WINSTON-SALEM, N.C. – Richard Berrier only knows one way to cook barbecue.
"Lexington style, you cook on a pit with coals that creates smoke," Berrier explained. "That's how I was taught."
Berrier developed a passion for pork and opened Little Richard's in Winston-Salem 27 years ago.
He now has six locations across the Triad -- but, last week marked the first time anyone has ever complained about the smoke that billows from the original restaurant every morning.
"I really didn't know if it was a prank or not," Berrier explained.
Scott Sexton, metro columnist for the Winston Salem Journal, reached out to Berrier after getting two emails from a man who claimed to live in apartments behind the restaurant.
"He emailed us and was complaining about the smoke," Sexton recalled. "I didn't think anything of it...then another one showed up a week or so ago, same guy, Clayton Moore."
Sexton said the emails were full of complaints about the smoke being greasy from burned hogs and hush puppies, and even referenced it as "particulate matter."
"He was using all the right lingo," Sexton said.
He attempted to reach out to Moore, but unable to find anyone in Forsyth County by that name, now thinks he may have been using an alias.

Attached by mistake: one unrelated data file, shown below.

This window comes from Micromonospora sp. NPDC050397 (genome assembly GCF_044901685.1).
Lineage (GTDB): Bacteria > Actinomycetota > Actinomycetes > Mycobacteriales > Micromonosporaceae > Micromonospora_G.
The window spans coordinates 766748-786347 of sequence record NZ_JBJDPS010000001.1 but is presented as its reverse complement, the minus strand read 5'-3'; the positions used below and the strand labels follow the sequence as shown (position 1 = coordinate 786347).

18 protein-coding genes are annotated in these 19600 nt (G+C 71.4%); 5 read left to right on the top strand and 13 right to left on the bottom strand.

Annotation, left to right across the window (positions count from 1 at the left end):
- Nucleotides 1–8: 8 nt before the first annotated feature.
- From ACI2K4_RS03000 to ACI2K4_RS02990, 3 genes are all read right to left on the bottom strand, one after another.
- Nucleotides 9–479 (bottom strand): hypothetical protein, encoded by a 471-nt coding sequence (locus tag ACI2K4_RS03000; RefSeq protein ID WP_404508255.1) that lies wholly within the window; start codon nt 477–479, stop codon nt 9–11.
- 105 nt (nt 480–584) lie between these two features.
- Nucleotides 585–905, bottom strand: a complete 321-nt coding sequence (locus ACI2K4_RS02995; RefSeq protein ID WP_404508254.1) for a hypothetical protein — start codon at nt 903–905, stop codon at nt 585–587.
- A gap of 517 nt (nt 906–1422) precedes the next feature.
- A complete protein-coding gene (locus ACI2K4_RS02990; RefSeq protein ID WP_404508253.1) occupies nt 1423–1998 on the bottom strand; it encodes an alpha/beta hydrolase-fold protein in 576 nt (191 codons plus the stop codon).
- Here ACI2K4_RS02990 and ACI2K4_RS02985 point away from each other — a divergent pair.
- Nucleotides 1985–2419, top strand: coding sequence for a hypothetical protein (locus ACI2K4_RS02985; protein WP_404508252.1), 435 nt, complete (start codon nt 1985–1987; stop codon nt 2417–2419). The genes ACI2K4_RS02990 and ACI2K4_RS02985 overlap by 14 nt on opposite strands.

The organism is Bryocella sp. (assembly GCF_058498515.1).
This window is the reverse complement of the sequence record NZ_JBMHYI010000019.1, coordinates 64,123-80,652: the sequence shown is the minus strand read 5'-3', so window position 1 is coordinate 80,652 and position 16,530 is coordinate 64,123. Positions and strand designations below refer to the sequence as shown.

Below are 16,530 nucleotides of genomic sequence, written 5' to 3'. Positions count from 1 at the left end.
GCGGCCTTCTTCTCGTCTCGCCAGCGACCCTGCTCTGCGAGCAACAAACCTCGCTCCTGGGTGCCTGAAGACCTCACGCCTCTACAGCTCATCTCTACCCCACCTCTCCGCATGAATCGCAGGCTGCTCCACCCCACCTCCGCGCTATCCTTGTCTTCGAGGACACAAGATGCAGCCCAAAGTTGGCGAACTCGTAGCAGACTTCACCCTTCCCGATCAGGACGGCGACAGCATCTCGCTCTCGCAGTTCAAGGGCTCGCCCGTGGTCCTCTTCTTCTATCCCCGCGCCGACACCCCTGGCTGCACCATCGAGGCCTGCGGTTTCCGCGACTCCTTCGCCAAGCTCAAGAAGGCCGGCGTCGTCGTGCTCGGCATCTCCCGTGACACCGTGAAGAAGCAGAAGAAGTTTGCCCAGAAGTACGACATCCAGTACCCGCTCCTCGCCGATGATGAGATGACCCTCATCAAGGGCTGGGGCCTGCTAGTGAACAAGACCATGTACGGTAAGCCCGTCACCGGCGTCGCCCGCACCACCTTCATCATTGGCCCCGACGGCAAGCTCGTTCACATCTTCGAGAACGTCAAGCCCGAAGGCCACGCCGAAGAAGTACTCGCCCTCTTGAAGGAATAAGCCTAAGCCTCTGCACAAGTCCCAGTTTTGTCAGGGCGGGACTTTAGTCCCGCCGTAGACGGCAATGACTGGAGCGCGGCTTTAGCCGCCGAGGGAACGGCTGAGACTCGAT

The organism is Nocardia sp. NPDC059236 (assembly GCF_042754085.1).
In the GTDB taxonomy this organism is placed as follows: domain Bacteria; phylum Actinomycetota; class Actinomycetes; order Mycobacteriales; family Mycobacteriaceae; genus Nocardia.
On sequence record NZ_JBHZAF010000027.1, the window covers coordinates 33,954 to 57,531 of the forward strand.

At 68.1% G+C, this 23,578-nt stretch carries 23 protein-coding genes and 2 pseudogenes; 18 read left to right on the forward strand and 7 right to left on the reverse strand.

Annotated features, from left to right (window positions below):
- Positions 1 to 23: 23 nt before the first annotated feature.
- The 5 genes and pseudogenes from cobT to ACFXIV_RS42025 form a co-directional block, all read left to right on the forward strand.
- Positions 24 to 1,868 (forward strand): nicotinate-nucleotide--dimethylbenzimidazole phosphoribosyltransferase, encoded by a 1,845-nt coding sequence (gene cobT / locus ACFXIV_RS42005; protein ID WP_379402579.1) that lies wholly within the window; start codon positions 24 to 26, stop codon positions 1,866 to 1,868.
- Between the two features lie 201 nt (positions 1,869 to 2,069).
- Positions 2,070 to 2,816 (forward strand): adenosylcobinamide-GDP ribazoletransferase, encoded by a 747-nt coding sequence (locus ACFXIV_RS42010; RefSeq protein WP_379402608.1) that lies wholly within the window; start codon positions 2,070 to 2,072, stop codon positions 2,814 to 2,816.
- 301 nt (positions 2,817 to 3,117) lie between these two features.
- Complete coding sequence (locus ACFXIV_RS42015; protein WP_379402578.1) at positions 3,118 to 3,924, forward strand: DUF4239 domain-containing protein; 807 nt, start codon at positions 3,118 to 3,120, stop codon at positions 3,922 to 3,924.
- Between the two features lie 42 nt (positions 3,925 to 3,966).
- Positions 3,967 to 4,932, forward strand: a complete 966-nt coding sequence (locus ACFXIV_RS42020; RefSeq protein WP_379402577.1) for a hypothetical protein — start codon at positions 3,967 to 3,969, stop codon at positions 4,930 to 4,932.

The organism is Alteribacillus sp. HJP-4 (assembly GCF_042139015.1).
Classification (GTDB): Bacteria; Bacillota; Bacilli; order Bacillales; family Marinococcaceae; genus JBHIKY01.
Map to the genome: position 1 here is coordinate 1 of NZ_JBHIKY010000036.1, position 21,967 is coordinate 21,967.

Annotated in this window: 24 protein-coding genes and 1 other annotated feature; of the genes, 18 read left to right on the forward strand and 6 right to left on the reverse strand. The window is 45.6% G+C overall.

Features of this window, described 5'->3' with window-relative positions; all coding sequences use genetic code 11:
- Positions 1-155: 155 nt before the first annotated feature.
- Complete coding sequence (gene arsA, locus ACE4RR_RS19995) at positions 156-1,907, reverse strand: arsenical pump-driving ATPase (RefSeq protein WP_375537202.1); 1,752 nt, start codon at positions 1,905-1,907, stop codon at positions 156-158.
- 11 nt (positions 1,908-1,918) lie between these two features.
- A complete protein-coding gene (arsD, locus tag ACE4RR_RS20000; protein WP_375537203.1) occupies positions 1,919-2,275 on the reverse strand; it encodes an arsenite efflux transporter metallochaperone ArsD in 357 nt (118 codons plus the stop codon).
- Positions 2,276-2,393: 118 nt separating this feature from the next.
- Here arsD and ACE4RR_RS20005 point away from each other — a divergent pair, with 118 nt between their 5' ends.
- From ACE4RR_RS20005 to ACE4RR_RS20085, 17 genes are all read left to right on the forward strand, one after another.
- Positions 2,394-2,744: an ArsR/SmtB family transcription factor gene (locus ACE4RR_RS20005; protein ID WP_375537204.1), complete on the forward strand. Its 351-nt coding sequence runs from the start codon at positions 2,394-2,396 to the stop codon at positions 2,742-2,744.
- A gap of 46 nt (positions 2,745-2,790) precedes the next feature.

Clayton Moore is the same name of the actor that played the Lone Range in the 1950s.
After doing some research, Sexton published an article in the Journal that has taken Winston-Salem by storm.
"It just keeps getting passed around the internet like a mad panic," Sexton said.
In conversations with local environmental officials, Sexton learned that industrial sources of pollution are regulated, but there isn't any type of mechanism for restaurants. Sexton said it makes sense.
"You aren't going to put your mouth over a car tail pipe and you're not going to put your head over a smoke stack."
As for Berrier, he said all he's been able to do is laugh.
"This fella that has a complaint about it, maybe he’s a vegetarian or something, and maybe I made him question that," Berrier chuckled. "I don’t know what he’s going to do now because he just had a Bojangles chicken open up beside him."
He said business has been booming. Customers have visited the establishment in droves, ready for barbecue, even making jokes about choking on smoke.
"They keep saying we should get shirts made that say 'smell the smoke," long-time waitress Chassity Carroll said. "They really love their barbecue around here and don’t want anyone to mess with it."
Berrier said his smoke is still his best advertisement and it won't be going anywhere.